George Bush, who was twenty years old at the time, boarded his Avenger Torpedo Bomber on September 2, 1944, along with nine other airmen, and they headed towards Chichijima. George had no idea that he would be the only one to survive at the time.
The squadron encountered intense anti-aircraft fire as it flew over the island. It was so formidable that all the planes got hit and were downed. As Bush would later recall, “The plane was burning. Smoke was starting to fill the cockpit. I believed she was going to blow up.”
How George Bush Was Almost Cannibalized
Bush persisted in flying despite this, dropping two bombs on the radio tower before turning the plane back into the open sea. He knew he would have to abandon his plane, which had been mortally struck. However, before jumping, Bush sought to get as far away from Chichijima as he could. He rightly assumed that doing so may aid in his escape. Bush told his radio operator and gunner to jump when he was unable to hold out any longer.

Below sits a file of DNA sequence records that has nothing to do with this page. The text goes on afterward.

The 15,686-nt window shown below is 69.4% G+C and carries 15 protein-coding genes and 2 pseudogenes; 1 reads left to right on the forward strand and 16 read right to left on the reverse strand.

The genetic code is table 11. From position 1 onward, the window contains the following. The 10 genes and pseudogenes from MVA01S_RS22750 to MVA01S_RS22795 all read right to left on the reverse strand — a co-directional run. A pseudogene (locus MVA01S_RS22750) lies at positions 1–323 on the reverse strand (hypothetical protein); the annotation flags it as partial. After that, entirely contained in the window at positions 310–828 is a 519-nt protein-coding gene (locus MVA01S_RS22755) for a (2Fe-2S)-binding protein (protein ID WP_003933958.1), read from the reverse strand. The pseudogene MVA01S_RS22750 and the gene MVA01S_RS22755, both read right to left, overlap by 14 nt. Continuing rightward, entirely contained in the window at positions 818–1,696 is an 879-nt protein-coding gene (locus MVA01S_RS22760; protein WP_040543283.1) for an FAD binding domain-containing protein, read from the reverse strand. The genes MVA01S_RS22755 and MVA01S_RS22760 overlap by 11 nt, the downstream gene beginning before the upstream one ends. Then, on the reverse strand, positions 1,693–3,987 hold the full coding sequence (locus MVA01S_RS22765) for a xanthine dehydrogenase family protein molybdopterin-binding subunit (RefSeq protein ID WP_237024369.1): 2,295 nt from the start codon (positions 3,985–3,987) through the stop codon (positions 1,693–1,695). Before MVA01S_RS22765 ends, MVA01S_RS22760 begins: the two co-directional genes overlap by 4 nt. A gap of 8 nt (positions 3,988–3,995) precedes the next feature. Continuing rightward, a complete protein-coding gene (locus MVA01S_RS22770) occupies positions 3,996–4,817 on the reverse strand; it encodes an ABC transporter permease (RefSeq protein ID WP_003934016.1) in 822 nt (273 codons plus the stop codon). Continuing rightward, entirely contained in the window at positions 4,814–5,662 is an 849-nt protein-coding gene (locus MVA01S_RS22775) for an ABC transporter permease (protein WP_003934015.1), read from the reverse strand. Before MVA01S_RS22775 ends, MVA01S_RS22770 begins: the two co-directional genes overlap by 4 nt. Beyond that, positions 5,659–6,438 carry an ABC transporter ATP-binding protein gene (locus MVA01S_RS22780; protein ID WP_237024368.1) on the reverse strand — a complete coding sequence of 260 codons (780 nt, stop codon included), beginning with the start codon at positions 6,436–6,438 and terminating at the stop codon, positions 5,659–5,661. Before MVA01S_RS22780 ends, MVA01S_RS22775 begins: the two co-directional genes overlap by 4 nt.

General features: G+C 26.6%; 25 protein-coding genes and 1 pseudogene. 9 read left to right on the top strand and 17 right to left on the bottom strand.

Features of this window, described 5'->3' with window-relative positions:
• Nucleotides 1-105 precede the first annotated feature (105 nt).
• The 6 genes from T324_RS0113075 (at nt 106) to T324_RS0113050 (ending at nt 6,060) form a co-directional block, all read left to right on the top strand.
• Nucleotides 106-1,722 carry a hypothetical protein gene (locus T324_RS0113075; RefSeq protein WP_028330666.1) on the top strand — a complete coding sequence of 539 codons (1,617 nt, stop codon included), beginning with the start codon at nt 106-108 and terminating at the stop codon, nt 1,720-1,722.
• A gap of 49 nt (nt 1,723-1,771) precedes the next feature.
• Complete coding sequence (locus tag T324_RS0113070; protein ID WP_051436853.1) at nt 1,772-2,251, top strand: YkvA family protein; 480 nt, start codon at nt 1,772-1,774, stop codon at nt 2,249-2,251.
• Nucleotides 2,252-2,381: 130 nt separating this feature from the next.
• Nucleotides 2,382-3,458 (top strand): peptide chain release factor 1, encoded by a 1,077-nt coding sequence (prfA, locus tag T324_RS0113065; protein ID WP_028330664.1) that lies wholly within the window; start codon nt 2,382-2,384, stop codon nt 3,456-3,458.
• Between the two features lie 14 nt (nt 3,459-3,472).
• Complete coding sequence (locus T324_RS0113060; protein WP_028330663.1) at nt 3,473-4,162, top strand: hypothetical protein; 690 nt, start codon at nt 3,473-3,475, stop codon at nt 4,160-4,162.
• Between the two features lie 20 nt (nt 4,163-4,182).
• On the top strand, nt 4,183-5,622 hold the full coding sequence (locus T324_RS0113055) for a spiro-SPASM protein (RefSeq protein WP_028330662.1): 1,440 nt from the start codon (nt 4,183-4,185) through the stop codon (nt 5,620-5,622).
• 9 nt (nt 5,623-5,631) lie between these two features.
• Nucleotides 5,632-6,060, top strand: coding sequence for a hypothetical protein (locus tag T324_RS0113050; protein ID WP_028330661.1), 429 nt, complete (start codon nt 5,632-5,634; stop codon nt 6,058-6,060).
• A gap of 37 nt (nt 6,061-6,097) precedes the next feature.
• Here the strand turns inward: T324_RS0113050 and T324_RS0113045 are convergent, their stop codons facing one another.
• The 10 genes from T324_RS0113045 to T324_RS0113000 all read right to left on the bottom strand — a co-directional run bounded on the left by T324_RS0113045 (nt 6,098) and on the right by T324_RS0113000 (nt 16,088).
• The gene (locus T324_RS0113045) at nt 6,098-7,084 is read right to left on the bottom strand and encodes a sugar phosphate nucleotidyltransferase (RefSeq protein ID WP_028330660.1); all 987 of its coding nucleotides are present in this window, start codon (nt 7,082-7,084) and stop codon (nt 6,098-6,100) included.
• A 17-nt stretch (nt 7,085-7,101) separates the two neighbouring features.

He soon gave the order “Hit the silk!”
But only he managed to get away. The other two men were unable to jump from the plane because one couldn’t get his parachute to open and the other was dying. Terrified, Bush watched as their plane crashed into the ocean. When he landed in the waves, he realized that he was quite deep behind the enemy lines and was effectively separated from his mates.
“I believed I was done for a while there,” Bush admitted. “I was crying, throwing up, and swimming like hell. I could have made the Olympics that day because we had to get out of there.”